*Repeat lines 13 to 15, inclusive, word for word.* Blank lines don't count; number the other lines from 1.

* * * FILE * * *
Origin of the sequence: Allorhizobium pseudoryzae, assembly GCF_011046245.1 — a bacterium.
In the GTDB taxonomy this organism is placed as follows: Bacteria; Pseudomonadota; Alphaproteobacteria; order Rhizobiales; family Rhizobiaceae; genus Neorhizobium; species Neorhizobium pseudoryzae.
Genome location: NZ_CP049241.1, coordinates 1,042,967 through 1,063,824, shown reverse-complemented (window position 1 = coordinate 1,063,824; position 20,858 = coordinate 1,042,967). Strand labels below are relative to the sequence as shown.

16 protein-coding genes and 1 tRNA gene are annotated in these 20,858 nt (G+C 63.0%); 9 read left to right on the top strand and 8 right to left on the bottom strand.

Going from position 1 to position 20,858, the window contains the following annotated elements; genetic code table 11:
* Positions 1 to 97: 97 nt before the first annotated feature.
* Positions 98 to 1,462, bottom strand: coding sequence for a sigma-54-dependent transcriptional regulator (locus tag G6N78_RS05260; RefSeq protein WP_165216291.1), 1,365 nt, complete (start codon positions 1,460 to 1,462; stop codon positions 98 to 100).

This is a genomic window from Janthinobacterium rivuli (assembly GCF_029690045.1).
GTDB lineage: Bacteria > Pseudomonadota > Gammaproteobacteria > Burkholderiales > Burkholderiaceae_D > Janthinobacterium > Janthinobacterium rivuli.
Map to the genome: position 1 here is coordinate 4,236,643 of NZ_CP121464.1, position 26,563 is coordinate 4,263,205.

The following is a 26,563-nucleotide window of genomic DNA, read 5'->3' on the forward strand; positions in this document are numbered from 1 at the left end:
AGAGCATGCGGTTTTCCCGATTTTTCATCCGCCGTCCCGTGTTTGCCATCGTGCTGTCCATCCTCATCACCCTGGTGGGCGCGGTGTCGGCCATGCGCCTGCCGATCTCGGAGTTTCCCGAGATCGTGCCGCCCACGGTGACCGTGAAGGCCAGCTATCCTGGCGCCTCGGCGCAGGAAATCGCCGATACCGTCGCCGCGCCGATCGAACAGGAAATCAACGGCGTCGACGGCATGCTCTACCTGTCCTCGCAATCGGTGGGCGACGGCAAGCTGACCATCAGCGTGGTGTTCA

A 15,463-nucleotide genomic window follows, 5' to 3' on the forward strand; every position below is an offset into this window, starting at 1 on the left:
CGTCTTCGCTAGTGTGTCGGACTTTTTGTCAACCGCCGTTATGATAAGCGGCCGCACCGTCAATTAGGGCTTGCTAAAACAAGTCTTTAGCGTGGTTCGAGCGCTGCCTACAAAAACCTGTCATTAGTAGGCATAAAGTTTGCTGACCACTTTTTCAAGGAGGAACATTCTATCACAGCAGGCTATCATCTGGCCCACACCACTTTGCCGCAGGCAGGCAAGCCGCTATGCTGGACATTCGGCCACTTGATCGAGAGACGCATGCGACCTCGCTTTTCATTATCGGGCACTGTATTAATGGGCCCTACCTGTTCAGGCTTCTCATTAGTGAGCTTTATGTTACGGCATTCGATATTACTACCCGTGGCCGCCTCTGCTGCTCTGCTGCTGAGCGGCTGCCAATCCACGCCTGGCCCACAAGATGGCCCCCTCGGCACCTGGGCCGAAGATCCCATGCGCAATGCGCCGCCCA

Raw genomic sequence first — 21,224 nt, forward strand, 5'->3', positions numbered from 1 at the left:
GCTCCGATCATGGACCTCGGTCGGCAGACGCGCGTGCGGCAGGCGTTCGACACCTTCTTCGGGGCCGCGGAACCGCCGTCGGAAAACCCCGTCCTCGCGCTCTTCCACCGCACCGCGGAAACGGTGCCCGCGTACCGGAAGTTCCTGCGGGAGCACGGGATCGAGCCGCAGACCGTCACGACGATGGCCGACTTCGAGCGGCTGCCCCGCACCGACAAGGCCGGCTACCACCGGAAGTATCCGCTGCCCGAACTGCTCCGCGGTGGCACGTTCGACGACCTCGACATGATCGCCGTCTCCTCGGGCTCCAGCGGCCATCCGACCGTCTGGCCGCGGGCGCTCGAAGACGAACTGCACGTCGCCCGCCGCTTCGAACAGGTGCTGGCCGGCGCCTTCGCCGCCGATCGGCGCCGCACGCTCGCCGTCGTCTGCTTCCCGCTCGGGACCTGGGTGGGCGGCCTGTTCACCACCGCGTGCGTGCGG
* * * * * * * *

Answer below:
A 15,463-nucleotide genomic window follows, 5' to 3' on the forward strand; every position below is an offset into this window, starting at 1 on the left:
CGTCTTCGCTAGTGTGTCGGACTTTTTGTCAACCGCCGTTATGATAAGCGGCCGCACCGTCAATTAGGGCTTGCTAAAACAAGTCTTTAGCGTGGTTCGAGCGCTGCCTACAAAAACCTGTCATTAGTAGGCATAAAGTTTGCTGACCACTTTTTCAAGGAGGAACATTCTATCACAGCAGGCTATCATCTGGCCCACACCACTTTGCCGCAGGCAGGCAAGCCGCTATGCTGGACATTCGGCCACTTGATCGAGAGACGCATGCGACCTCGCTTTTCATTATCGGGCACTGTATTAATGGGCCCTACCTGTTCAGGCTTCTCATTAGTGAGCTTTATGTTACGGCATTCGATATTACTACCCGTGGCCGCCTCTGCTGCTCTGCTGCTGAGCGGCTGCCAATCCACGCCTGGCCCACAAGATGGCCCCCTCGGCACCTGGGCCGAAGATCCCATGCGCAATGCGCCGCCCA

Raw genomic sequence first — 21,224 nt, forward strand, 5'->3', positions numbered from 1 at the left: